CATHY WURZER: Mm-hmm. You got to listen more really than you talk, I think, you know. And you do that so, so well. And you really connect with your guests. Let me ask you this too about your leadership. Now, when I'm on the air, I say, you know, Freddie Bell is a DJ and general manager at KMOJ. That's an interesting combo there, you know. Tell me about working at a station which is so rooted in the North Minneapolis community and being a leader there.

FREDDIE BELL: It's an interesting walk, and I'll just say that it's really interesting. I was recruited to come on and help with their morning show. And a couple of years later, things changed and they asked me to leave the radio station. And it's not-- for one, I've led a couple of other radio stations here in the metro, but to ask to come to help at KMOJ at a time when it was in some peril at that point, I just did not want to be the person that, where the headlines would read and Cathy Wurzer would call and say, why did KMOJ fail? I didn't want that to happen.

And the key is to be really sensitive to the needs of our community and to answer the call before the call is brought to us. It was difficult to get the people to understand that this fellow who was a broadcaster was now their leader, and there are some people who are still trying to wrap their heads around that, but we've got a fine group of folks. I'm just in love with our community. They've really embraced the work that we're doing.

CATHY WURZER: Mm-hmm. See, I need to, of course, know that you are the second Black broadcaster to be inducted into the Minnesota Broadcasters Hall of Fame. Robyne Robinson is currently the only person to this point to be inducted who's a person of color. What do you make of that?

FREDDIE BELL: Robyne's the first, a good friend of mine, in television, and I'm the first in radio. And I've got this wonderful picture of us from a New Year's Eve party in downtown Minneapolis. Both of us are wearing red. She's in a wonderful cocktail dress and I'm in a tuxedo. We're just having a great time.

CATHY WURZER: [LAUGHS]

FREDDIE BELL: But it's just really interesting that a good friend of mine and I share something that's called Minnesota Broadcasting Hall of Fame.

CATHY WURZER: And you were coming up through the ranks as a person of color. Did you feel pressure to-- this is a very difficult business, as you know, and you have bosses that you run into that try to-- and program directors, and, you know, music programmers who try to kind of bend you to what they think you should sound like. Did you run into that, and how did you battle that?

FREDDIE BELL: [CHUCKLES] The answer is yes. Even in the very beginning, I had to shave my mustache in order to conform with the look that this program director, in this case a news director, wanted his people to look like. And I said, well, what am I going to do next? Do something to alter my color? There are people who just don't know how to manage people of color. They don't know how to manage the differences and to embrace the gifts that these individuals bring to the business.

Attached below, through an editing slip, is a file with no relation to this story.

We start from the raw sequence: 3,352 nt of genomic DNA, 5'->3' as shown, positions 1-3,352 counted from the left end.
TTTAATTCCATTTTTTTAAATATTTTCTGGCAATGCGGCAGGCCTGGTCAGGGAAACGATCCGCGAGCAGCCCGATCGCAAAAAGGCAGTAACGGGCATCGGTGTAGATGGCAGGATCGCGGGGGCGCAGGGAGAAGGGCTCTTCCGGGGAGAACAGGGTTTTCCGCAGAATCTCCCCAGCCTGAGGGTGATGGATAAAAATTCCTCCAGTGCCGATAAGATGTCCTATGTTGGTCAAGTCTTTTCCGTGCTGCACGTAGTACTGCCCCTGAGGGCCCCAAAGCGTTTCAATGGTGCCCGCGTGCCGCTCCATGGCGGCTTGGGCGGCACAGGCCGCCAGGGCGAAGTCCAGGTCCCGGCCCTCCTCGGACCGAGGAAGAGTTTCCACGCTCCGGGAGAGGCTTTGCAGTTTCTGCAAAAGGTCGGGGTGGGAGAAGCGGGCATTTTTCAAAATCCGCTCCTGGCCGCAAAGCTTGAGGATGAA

It is the diversity of thought. It is the diversity of writing that really helps to tell the real stories that we're trying to uncover as journalists and as broadcasters in this industry. It's been difficult. I've been benched because of the way that I happen to look. I can't change that. I've never tried to change it.

But the whole idea is that I've never strayed away from what it is that I've been trained to do-- to tell the true story, tell the right story, do it in an objective way that arms people with the information that they're looking for and helps them to make cogent decisions about their lives.

CATHY WURZER: Amen. Sounds like good advice to the next generation of broadcasters, too.

FREDDIE BELL: Maya Angelou told me several years ago that the key to communicating is to be completely present. And I'm sharing with you what she shared with me-- nothing else matters right now other than the conversation that we're having. There's a lot of things going on around both of us, I would imagine right now, making sure this connection is clear for our audiences, but Cathy Wurzer is the only individual that I'm concerned with right now. So what are you going to do with this Hall of Fame title, Cathy Wurzer?

CATHY WURZER: I don't even know. [BOTH LAUGH] I don't even know, Freddie. Oh, for goodness sakes, I guess, what do you do, put it on your resume? I guess you put the plaque on your wall and you look at it and go, well that was, yeah, that was OK. You know? [BOTH CHUCKLE] I don't know.

You know, since you are-- and thank you for being a regular contributor to this show. You know, you share music with us for a song of the day. What song would you play to commemorate this achievement?

FREDDIE BELL: Well, it would be Diana Ross.

CATHY WURZER: Ah.

FREDDIE BELL: And it would either be "Upside Down" [BOTH LAUGH] or "I'm Coming Out," and I want the world to know.

[MUSIC - DIANA ROSS, "I'M COMING OUT"]

- I'm coming out. I want the world to know, got to let it show.

CATHY WURZER: I would go with that one for sure. Well, you know what, I've told you this privately, but I am a huge fan. When I think of a true broadcaster, you are it, and I'm just so honored to be going into the Hall of Fame with you. Thank you so much, Freddie, for everything you've done for this community.

FREDDIE BELL: Well, the pleasure is mine, and thank you for making a difference in the lives of the people that you touch. Folks just love you, and I see why-- because you're the consummate professional with a wonderful voice. And such-- it's so cool to go into the Hall of Fame with you.

CATHY WURZER: Aww, I appreciate it. Freddie Bell, thank you.

FREDDIE BELL: Thank you, Cathy. Thanks for asking me to be a part of your show.

CATHY WURZER: That of course, is the incomparable Freddie Bell, general manager and DJ at KMOJ Radio in the Twin Cities, and a new Minnesota Broadcasting Hall of Fame inductee.